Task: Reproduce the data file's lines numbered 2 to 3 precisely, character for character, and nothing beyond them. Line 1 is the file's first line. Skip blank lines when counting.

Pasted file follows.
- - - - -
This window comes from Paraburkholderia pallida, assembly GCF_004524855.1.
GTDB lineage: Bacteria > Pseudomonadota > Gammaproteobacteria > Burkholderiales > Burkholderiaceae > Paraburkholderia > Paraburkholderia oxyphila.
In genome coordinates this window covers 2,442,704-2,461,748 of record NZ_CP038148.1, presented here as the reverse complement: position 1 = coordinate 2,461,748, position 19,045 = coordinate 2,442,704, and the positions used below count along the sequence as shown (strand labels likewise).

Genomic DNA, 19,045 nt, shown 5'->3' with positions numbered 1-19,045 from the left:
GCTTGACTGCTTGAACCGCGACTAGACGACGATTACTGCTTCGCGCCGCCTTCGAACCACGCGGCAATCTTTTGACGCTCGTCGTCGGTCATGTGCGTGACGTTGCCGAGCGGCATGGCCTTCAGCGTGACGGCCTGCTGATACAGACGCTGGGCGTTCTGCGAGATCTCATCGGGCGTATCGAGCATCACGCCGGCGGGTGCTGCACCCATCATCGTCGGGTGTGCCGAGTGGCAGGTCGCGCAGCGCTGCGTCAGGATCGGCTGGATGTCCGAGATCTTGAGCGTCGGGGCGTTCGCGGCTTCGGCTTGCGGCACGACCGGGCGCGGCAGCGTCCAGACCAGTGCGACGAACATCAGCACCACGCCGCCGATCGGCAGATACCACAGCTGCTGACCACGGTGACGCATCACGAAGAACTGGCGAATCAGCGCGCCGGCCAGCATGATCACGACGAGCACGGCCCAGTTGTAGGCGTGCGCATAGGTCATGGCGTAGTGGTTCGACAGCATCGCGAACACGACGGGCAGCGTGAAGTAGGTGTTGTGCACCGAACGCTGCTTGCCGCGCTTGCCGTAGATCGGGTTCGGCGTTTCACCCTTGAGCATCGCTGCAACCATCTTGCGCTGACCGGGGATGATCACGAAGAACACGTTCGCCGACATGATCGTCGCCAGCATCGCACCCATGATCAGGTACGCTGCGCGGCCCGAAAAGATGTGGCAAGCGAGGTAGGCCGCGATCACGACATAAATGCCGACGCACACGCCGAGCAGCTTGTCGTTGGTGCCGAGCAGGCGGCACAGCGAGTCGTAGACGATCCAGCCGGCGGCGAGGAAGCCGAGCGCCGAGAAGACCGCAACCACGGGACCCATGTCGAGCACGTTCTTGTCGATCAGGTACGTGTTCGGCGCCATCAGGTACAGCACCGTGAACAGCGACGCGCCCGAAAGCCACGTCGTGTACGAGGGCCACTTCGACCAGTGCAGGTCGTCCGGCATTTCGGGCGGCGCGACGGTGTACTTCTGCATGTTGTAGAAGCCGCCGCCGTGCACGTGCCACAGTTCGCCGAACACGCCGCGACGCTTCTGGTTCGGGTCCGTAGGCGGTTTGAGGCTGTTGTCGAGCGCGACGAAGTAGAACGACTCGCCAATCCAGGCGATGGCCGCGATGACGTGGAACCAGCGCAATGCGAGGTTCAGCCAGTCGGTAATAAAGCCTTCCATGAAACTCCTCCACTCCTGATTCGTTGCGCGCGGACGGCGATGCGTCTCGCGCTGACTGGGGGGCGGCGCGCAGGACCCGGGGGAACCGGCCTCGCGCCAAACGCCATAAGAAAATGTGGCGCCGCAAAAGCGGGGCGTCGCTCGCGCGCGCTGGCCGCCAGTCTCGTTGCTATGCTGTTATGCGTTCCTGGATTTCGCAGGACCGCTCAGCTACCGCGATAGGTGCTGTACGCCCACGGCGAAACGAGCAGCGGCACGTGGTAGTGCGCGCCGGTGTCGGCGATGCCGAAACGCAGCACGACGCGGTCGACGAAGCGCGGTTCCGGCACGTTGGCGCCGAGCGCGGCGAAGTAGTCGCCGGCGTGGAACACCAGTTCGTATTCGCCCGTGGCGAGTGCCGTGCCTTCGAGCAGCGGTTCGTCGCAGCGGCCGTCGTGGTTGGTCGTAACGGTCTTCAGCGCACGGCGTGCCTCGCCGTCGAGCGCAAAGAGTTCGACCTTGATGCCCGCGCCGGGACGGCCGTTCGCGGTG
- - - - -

GTDB lineage: Bacteria > Pseudomonadota > Gammaproteobacteria > Burkholderiales > Burkholderiaceae > Paraburkholderia > Paraburkholderia oxyphila.
In genome coordinates this window covers 2,442,704-2,461,748 of record NZ_CP038148.1, presented here as the reverse complement: position 1 = coordinate 2,461,748, position 19,045 = coordinate 2,442,704, and the positions used below count along the sequence as shown (strand labels likewise).